By Candace Kellner
West Virginia University officials have suspended all Greek activities on campus after the death of a freshman who was found unconscious at a fraternity house. Nolan Burch, 18, of Williamsville, New York, was found unconscious at a Kappa Sigma fraternity house in Morgantown, West Virginia. According to officials, he died two days later in the hospital.
The university and Morgantown police are investigating what had happened the night paramedics rushed to the fraternity “where a catastrophic medical emergency was in progress,” according to a WVU statement. The university has not provided details about the circumstances of Burch’s death, and Morgantown Police
Department declined to comment on the issue, according to CNN.
A joint statement made by West Virginia University, the Inter-Fraternity Council and the Panhellenic Council stated that all Greek activities at the university, including “all chapter social and pledging activities,” have been suspended “until further notice.”
Corey Farris, dean of students at the college, told CNN that Burch’s death came a week after a “disturbance” involving a member of the Sigma Chi Fraternity. The police are also investigating this incident, he said.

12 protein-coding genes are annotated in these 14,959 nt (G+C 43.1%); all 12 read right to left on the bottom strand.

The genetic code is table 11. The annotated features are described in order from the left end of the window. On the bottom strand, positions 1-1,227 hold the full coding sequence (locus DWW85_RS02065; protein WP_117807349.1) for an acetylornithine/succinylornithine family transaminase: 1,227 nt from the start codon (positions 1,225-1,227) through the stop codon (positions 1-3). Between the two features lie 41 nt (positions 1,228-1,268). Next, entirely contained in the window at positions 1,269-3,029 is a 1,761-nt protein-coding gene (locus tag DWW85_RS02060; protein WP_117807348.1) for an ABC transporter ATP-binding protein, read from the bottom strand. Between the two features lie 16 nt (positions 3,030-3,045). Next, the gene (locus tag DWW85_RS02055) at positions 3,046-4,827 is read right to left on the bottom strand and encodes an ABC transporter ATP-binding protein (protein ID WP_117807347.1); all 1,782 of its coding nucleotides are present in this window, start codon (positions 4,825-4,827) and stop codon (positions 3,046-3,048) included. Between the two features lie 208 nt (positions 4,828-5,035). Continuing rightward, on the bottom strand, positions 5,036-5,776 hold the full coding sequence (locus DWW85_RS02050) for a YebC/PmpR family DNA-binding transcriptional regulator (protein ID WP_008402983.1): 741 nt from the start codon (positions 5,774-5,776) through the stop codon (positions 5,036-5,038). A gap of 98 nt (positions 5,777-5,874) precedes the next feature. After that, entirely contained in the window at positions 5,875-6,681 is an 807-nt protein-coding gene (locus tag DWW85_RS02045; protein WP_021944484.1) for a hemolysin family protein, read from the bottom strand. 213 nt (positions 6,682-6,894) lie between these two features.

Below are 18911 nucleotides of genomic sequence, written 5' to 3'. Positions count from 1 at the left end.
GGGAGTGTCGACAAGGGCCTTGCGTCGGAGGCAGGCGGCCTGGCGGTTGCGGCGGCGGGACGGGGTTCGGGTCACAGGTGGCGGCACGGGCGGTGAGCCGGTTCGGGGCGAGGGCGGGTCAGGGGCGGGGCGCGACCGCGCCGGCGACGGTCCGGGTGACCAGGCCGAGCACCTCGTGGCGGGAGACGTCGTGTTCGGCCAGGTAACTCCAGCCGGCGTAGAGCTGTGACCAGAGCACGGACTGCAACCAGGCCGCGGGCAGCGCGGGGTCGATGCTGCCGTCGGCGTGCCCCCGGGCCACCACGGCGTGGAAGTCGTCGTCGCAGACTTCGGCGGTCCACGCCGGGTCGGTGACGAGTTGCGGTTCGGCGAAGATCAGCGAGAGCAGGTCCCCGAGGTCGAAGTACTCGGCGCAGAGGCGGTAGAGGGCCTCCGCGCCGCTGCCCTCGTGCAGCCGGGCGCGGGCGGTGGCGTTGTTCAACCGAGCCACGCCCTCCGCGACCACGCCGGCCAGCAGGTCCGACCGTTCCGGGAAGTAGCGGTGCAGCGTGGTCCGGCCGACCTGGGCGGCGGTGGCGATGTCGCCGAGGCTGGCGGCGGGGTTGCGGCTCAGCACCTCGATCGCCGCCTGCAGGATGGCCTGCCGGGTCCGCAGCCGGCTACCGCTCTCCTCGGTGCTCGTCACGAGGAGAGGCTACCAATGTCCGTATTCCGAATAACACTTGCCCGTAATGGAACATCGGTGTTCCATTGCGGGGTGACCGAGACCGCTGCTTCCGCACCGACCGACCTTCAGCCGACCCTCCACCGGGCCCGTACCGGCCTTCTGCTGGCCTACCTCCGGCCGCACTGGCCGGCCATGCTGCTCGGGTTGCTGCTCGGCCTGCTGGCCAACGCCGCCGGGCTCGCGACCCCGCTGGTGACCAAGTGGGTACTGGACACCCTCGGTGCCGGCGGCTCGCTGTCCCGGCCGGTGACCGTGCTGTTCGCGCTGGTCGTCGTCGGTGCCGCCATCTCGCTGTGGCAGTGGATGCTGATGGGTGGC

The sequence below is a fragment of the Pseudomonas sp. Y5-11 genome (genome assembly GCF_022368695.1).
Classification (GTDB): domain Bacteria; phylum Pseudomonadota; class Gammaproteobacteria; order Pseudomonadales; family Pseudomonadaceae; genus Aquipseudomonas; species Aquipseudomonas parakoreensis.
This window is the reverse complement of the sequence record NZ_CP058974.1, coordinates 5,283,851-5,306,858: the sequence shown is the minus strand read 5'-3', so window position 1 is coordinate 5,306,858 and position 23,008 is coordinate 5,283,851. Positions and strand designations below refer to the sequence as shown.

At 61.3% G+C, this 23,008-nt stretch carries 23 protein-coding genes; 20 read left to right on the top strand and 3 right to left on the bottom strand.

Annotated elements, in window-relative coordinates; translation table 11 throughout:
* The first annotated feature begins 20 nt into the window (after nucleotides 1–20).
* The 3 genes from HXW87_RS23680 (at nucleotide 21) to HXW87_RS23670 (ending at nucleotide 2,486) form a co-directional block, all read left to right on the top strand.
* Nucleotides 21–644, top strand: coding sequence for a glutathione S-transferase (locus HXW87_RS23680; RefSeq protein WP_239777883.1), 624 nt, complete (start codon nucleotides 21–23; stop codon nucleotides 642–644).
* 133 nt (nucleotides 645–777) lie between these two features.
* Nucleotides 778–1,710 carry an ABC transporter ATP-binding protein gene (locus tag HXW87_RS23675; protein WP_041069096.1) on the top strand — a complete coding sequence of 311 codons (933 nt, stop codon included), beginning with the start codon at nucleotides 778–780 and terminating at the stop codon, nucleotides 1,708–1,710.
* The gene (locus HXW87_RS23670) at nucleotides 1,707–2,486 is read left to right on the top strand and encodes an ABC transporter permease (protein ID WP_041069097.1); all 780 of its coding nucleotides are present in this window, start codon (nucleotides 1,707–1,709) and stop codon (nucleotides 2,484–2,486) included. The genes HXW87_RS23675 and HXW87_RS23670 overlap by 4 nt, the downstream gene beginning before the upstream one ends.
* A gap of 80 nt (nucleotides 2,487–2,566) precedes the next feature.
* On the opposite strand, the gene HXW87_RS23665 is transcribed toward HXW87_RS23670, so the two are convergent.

The Sigma Chi chapter was suspended by its national chapter and the university prior to Burch’s death after 19 fraternity pledges were abandoned in a residential neighborhood and ordered to find their way home, according to CNN.
The suspension on Greek activities will remain in effect until at least the end of this semester. Farris told CNN that the university is taking the time to reexamine its Greek organizations.
“Is this just a couple of bad apples?” Farris said. “We don’t know. We are taking a pause to examine if there’s some sort of pattern on campus.”
The national chapter of Kappa Sigma Fraternity reported that it was also investigating Burch’s death.
“This proves difficult, as the operations of this chapter have been suspended since mid-October, due to previous, unrelated violations of Kappa Sigma’s Code of Conduct,” the fraternity said in a statement.
Subsequently, the chapter and school were notified on Monday, Nov. 10, prior to the event in question, that the group’s charter had been withdrawn and its operations had been closed. Kappa Sigma declined to further comment on the ongoing investigation.
Farris told CNN that Kappa Sigma’s national office had informed the university that it pulled the fraternity’s charter.
“No reason was given, but we were told they’d follow up with an official letter,” he said.
Although WVU has not received the official letter, it has decided to suspend the fraternity until 2019.